The blessings and curses in Leviticus 26 and Deuteronomy 17-28 and many of the teachings in the book of Proverbs speak as if reward and punishment in this life will come as a result of how we live in this life. We must keep in mind that these are covenant curses and blessings and proverbs, not case law or detailed prophecy that's intended to apply to every situation in exactly the same way. I'm sure ancient Israel knew full well that the blessings and curses in the Torah were never intended to say that every instance of bad is a result of some particular failure to keep covenant. I'm sure they knew full well that not every case of good is a result of blessing from God because of doing good. They understood that these were general tendencies about how God has organized his creation. When the people reject God, and disaster befalls, it may well be because of their rejection of God. If things go well when people repent, it may well be a blessing for keeping covenant. There will be exceptions, but this is the general tendency reported in the scriptures, and it's something very devout people have witnessed over the centuries. Those sorts of tendencies do occur. If you want to take it absolutely, however, I'm sure Jeremiah would have a few words with you. The same is true of the proverbs that speak of how things will tend to go well when you live wisely and righteously.
The point is that there's some sense in which bad things that happen can be a judgment, and they should sometimes be a wake-up call. Someone who truly believes that God is sovereign and that God does reward the relatively righteous and punish those who are more wicked in this life should see events like this as a warning sign or a wake-up call. Any devout Christian will have serious complaints about wickedness rife within the United States, and I suspect devout Jews will agree. People have a natural tendency to think first of sins that they didn't commit, but that's their problem. It's not a problem with the general thesis that Christians and Jews have maintained for a long, long time. The reality is that most of us partake in the materialistic worship of the God of wealth, the sensualistic lusts of various aspects of everyday American life, and the selfishness of American individualism. There's much to like about the American dream, but there's much to criticize about how it's appropriated and implemented. Every empire in the history of the world has fallen, and each one had its ways of taking advantage of people and arrogantly seeing itself as the best thing to come around, an attitude that removes God from the throne and places an idol there. The American empire is much less a political entity than an economic and cultural one, and the average American contributes to it far more than in past empires.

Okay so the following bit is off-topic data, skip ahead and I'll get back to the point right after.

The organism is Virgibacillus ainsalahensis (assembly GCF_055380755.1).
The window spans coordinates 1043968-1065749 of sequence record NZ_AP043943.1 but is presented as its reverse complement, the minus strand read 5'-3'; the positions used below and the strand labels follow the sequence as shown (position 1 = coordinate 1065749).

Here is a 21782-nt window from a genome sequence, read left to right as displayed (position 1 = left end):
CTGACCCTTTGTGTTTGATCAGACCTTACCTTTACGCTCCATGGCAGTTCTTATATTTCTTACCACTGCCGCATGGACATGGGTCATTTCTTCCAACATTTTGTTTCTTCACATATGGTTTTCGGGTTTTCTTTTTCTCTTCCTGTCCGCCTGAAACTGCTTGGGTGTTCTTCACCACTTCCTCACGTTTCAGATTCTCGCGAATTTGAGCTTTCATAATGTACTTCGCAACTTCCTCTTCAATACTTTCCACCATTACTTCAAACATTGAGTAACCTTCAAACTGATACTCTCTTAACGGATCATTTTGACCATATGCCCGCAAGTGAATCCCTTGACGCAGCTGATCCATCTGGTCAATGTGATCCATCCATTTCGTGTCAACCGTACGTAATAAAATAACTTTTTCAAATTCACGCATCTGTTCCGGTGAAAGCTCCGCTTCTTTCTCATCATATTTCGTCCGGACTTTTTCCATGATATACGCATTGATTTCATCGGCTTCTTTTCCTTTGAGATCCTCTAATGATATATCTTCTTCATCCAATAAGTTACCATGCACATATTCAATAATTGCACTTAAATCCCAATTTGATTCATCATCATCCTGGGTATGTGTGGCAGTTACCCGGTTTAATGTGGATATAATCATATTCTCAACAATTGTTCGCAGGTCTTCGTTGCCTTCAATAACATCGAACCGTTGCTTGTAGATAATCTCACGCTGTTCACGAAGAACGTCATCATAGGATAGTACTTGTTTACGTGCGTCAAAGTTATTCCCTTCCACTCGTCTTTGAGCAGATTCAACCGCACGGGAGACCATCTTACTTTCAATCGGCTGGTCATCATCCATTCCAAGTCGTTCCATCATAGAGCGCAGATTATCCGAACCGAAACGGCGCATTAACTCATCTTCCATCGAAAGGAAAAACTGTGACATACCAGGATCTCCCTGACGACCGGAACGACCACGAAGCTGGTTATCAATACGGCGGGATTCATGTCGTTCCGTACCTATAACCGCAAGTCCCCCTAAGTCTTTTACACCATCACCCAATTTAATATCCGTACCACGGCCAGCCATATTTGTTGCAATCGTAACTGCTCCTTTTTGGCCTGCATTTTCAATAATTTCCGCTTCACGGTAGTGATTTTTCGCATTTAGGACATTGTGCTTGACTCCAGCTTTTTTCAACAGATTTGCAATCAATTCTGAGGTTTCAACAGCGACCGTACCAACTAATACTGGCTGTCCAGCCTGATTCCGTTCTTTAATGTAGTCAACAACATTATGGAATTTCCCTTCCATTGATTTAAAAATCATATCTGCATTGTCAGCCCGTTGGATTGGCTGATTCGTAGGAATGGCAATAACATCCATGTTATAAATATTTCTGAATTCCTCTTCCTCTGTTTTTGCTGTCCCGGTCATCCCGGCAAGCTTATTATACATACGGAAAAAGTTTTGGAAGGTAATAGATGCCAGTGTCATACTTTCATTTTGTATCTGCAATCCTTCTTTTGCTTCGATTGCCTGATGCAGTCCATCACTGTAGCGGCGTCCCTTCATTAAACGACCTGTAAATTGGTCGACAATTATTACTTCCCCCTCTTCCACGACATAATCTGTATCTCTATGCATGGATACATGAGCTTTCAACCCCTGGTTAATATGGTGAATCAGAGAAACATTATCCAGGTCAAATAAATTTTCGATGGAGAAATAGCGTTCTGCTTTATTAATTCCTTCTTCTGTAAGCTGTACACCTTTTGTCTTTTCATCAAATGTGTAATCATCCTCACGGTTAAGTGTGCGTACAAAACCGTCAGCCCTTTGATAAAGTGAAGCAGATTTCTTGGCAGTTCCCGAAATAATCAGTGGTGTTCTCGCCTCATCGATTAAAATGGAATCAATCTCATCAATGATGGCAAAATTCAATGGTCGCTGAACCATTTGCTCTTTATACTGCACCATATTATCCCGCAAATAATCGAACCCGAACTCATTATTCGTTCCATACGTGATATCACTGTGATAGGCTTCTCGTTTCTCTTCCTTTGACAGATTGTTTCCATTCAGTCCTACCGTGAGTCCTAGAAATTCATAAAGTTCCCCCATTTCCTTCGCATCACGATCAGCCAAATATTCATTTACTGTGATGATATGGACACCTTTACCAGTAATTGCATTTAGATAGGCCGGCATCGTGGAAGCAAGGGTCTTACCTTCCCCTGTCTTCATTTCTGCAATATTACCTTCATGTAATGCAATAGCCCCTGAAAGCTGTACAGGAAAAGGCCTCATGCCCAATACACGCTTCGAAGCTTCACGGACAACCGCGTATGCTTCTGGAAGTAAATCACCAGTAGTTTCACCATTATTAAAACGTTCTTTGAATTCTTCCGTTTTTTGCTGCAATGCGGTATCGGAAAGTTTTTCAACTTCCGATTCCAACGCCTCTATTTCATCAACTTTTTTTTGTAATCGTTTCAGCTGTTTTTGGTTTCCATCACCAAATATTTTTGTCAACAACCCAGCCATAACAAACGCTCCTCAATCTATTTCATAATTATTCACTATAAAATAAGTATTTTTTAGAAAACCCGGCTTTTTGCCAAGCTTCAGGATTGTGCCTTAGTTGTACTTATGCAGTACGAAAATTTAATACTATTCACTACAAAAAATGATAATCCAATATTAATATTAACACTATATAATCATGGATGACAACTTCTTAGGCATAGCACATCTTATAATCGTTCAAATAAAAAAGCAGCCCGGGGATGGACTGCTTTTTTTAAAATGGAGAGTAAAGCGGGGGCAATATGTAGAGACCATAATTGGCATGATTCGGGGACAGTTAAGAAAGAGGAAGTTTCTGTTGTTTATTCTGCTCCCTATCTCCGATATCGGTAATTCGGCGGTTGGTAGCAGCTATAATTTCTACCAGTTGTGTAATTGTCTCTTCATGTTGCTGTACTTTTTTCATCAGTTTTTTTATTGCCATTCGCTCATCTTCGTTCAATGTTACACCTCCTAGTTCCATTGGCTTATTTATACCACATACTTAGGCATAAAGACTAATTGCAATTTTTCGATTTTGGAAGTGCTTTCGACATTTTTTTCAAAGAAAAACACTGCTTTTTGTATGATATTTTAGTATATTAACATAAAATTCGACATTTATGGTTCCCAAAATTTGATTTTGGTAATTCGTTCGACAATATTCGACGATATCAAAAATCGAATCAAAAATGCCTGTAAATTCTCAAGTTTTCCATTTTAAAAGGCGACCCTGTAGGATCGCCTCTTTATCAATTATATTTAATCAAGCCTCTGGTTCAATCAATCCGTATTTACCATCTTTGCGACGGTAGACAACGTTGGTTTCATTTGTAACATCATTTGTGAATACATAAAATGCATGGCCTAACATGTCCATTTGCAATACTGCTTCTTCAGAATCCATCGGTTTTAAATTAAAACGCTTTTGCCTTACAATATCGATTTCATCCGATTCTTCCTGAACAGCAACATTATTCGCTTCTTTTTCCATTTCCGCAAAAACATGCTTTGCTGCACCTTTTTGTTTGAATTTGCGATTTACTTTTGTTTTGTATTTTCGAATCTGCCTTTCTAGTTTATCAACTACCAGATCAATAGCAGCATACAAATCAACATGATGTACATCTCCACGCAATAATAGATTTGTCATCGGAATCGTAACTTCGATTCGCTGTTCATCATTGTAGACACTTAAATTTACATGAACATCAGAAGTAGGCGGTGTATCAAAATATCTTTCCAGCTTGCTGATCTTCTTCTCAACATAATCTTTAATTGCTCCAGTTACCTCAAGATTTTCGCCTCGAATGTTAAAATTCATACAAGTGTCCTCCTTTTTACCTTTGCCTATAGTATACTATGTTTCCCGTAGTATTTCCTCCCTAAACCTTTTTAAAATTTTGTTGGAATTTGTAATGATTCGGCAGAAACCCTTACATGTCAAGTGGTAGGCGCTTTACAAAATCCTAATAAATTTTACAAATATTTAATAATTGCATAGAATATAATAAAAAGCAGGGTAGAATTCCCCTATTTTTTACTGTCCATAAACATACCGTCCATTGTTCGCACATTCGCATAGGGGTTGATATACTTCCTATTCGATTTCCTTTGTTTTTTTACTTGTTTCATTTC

I think this is a time not to complain about people who see hurricanes as judgment (though it may be good to point out the erroneous assumptions of some who do so) but rather to consider it as a warning that this idolatrous moment in the history of the world will come to an end as all do. It's a time to reflect on one's own contribution to the sins of the American way of life. It's a time to turn from those things and seek the God who alone is worthy of our highest efforts and desires, from whom the rest of what we should value should flow. Above all, it's a time to pray for our country, not just for those who are suffering as a result of the disaster, but also for those who are leaders in our nation who can shape the direction of the future of our country in a way that moves away from some of the deepest roots of unrighteousness. It's a time to pray for what those of previous generations called revival (some use this term today, but I think they mean something else). It's a time to pray for repentance, as Daniel did at the end of the exile in Daniel 9 and as Ezra did when he returned to Jerusalem later on and found the Torah not being observed in Ezra 9. What's notable about both prayers is that each man considered himself part of the sin, even if they had not committed it. May we too recognize our solidarity with our nation. Only then will we easily resist the tendency to blame God's judgments on other people and refuse to consider that we may also need to reflect on our own sin.